Monday, October 10, 2011

Sydney's Adoption Story


Pet's name: Sydney
Adopted by: Deborah Taylor-French
From: Petaluma Animal Services

Deborah Taylor-French sent this adoption story about her dog Sydney, which originally appeared in Redwood Writers 2008 Vintages Voices: Four-Part Harmony.

Punk Rocker Poodle

Inside a chain-link kennel, a dog stared out under dirty white dreadlocks. He locked eyes on me then sprang up, landed, and rebounded as if bouncing on an invisible trampoline, adding a volley of ringing barks. He seemed bent on performing. Was he auditioning for a circus act?

A sign labeled him as a one-year-old, Cocker Spaniel/Poodle mix. The Petaluma animal shelter volunteer said, “Sydney—well, we call him Sid Vicious because he chews on fingers.” Laura smiled at the dog. “He’s a bit of a favorite here. Shall I bring him to the visiting room?”

“Yes, please.” Eagerly, I followed to a small room with a low couch. I sat as Laura released the dog and shut the half door.

Leaning over, she said, “He’s been here three weeks. Isn’t housetrained. His last owner put him in a diaper.” She frowned. “He needs an experienced family.”

“I’ve adopted and trained three dogs and each had three families before the age of one,” I replied, implying I knew how unsettled dogs are from losing their homes.

Sydney raced around the rubbing the walls, body-slamming me in a brash hello. After 10 minutes of non-stop running, punctuated by friendly bumping, he rested on my leg, panting. He revived only to repeat his circuit with longer periods of snuggling.

“Oh. You do have tons of patience,” observed Laura.


I wondered if this wildly wound-up guy could adapt? Our 12-year-old daughter struggled to be patient as months ticked by while I searched rescues and shelters. The next day I visited again. Sid Vicious repeated his whirlwind greeting. Then in an instant I knew I’d won his trust. He plopped onto my lap and covered my arms with kisses. Could I help him calm down? The shelter vet had labeled him, “A handful!”

The following day, my husband went with me, then we told our teen. “We’re going to get our dog today.”

“Really? Like really?” she kept repeating on the way to Petaluma. Sydney greeted her with licks. In mutual adoration, girl and dog accepted each other as siblings and playmates.

But it wasn’t easy. This high-energy dog’s entry into our lives unsettled us. He cried at night; wet his dog bed, and the floor of his playpen. He smelled like an old dog from having to wear diapers. We took turns tying him to our waists then running him outside every hour. Soon, he was housetrained (when we were home).

If we left him, he wouldn’t drink or eat from worrying he would never see us again. Homecomings were rock concerts of blaring yaps, yelps, and tail-beating. Sid stood, front paws on the wire of his puppy pen, grinning, barking, and swinging his hips in a tail-swishing hula. Once set free, he did his impression of Snoopy’s happiest-dog-in-the-world boogie. If our dog had been a first grader he would have made it clear he liked to do all his coloring outside the lines.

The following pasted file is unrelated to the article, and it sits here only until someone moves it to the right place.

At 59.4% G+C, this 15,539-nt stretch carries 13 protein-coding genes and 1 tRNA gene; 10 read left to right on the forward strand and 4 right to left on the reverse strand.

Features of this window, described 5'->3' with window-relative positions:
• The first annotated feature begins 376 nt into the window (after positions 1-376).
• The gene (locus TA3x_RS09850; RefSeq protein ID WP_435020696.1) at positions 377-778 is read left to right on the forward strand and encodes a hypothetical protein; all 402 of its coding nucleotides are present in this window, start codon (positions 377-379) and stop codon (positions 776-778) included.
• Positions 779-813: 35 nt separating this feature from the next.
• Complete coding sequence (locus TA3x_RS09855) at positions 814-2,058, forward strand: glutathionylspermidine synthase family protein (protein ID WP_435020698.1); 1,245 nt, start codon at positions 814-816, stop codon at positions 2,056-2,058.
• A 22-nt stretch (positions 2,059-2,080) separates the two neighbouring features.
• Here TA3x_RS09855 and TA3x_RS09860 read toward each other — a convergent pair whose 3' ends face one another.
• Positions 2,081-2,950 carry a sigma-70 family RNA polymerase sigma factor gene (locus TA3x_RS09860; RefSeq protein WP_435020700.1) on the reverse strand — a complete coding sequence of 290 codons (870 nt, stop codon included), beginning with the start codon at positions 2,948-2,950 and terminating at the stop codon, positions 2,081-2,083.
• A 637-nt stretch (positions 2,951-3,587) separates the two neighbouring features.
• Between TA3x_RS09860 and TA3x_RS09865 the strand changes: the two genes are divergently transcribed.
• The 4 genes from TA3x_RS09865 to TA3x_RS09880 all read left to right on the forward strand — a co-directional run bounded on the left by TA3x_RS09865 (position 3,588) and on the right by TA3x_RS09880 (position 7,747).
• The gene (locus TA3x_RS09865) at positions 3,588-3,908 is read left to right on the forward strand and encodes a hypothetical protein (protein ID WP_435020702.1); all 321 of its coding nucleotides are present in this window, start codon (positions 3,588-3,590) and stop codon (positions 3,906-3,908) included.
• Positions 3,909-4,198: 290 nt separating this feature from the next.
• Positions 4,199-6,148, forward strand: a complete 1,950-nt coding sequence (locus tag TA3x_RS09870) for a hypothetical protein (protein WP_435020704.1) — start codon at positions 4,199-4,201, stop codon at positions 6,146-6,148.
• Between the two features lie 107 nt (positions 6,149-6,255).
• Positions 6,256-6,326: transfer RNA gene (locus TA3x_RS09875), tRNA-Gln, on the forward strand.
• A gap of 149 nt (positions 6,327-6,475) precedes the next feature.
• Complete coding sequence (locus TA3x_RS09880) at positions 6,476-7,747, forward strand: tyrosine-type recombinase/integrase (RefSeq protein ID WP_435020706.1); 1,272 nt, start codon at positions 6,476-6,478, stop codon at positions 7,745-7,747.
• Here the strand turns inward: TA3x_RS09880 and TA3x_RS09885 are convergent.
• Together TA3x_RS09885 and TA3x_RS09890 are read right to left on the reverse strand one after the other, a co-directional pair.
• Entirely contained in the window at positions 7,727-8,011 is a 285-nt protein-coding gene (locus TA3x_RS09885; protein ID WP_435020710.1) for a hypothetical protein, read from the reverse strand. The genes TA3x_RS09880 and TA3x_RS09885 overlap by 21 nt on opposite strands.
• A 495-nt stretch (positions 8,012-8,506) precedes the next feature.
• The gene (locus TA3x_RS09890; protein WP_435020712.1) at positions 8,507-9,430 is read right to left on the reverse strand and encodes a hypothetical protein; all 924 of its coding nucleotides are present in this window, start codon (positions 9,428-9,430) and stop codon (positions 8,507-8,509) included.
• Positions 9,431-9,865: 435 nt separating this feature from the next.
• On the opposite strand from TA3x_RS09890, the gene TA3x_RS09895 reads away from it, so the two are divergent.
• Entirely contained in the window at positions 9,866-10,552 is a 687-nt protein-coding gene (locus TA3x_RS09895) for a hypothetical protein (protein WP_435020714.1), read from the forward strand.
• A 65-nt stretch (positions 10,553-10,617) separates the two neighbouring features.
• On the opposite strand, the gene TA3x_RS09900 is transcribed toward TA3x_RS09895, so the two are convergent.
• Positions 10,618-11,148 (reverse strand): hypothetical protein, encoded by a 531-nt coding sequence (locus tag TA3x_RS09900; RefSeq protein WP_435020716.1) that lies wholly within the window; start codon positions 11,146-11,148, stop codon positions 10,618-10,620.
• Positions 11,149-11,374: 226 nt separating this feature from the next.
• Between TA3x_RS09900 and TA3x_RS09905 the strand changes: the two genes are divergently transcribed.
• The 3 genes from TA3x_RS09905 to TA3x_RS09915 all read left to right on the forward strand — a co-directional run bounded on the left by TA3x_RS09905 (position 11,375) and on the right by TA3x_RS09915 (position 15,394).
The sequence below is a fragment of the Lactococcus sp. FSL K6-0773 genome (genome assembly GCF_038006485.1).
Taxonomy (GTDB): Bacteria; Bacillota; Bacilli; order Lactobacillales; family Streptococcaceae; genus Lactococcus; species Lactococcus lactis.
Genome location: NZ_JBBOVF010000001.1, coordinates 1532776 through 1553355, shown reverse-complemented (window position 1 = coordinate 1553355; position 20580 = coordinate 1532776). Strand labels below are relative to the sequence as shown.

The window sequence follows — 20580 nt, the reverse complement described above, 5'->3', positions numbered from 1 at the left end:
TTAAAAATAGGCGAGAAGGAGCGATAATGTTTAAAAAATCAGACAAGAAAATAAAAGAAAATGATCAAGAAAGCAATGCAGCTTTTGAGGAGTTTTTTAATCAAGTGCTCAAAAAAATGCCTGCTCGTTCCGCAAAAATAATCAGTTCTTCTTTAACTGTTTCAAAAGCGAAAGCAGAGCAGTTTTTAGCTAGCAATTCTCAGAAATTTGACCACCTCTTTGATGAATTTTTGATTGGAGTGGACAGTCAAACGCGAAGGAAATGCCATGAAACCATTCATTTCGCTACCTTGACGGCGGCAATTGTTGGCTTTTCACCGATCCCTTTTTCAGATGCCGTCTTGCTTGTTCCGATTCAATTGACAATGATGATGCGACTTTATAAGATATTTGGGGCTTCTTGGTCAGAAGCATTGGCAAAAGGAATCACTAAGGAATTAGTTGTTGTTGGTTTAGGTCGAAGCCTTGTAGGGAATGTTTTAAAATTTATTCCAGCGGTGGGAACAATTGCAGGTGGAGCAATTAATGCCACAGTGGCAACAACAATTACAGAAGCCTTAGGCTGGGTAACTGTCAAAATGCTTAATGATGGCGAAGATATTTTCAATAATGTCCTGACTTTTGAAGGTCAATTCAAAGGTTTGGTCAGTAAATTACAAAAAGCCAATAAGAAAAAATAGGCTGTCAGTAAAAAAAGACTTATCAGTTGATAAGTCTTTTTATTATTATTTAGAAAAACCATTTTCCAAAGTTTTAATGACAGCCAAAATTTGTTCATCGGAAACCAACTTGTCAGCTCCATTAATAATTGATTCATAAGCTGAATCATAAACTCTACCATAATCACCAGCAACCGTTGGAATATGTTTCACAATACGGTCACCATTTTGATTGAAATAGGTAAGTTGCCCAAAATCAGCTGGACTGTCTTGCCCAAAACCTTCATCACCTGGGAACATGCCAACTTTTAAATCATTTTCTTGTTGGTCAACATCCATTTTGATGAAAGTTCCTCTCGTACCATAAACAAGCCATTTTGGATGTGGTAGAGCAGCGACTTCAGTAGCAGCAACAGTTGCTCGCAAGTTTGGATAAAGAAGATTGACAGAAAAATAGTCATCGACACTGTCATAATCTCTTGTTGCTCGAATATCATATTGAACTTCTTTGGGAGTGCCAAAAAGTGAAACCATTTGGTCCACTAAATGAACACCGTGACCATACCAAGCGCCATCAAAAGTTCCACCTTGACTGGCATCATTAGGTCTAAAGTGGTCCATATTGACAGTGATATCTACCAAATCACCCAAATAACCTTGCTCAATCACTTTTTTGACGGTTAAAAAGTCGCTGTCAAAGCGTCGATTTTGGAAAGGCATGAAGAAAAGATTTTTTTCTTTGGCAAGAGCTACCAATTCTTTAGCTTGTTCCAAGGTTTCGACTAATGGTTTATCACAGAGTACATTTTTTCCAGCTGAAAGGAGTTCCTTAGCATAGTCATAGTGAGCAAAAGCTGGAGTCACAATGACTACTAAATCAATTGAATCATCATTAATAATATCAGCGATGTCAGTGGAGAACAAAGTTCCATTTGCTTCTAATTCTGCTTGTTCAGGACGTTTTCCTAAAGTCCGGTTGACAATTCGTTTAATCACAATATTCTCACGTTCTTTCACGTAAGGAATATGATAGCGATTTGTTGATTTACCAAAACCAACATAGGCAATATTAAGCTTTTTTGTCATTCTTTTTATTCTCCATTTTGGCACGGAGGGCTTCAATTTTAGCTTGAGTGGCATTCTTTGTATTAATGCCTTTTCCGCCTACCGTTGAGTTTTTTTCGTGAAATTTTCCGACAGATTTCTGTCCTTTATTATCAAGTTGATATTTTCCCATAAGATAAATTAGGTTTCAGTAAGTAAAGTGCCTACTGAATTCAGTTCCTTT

Being a vocal guy, Sydney blogs about saving dogs’ lives and dog lovers’ sanity at Dog Leader Mysteries, where he writes “Sydney’s Spot.”

Being part Poodle, he was hard to outsmart. In lessons at Unleashed with Charlie Reinhart, he met his match. Sydney wanted to please and loved tasty snacks. He earned his Canine Good Citizen certificate and an adoption discount at the shelter.

Sydney had earned his nickname by behaving outrageously just like his namesake, Sid Vicious, the bass player who dressed with flaming style but whose musical talent was questionable. The lack of musical gifts never stopped either the man or the dog from singing. Sid delighted in making a noisy fool of himself whenever meeting or greeting a friend or family.

Our Punk Rock Poodle’s ear-squashing squeals, off-key yodeling, singing-in-the-shower imitations demand center-stage. When he is pleased to see you, you have your hands full of him, rubbing, wrestling, and singing. His show-stopping act full of rude yelps and barking hysterics haven’t stopped. Years after adoption, our superstar continues to greet us at full bounce with ringing shouts of, “You’re home. Oh goody, you’re home!”



If you adopted a pet from a shelter or rescue group and you'd like to share his or her story, please email me. I'd love to hear from you!

2 comments:

  1. Hi! I just found your blog and I love reading these great write ups and happy stories about pet adoption! I have started a social network for pet owners called Pet Bytes It may be beneficial for you to make a profile for your blog and/or a personal account to get the word out about your blog and the pets that need adopting! That way you can blog, post events, post listings and send personal messages to members :)
    Here's the link if you decide to join: http://www.petbytes.org/

    Also if you'd like, you can post any animals that need adoption under of "listings" tab.

    I wish you all of the luck!

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  2. What a firecracker that Sydney is! He was a handful but with time, training and patience, you've now got a 'heartful!' Thanks to you and your family for giving him a loving home.

    ReplyDelete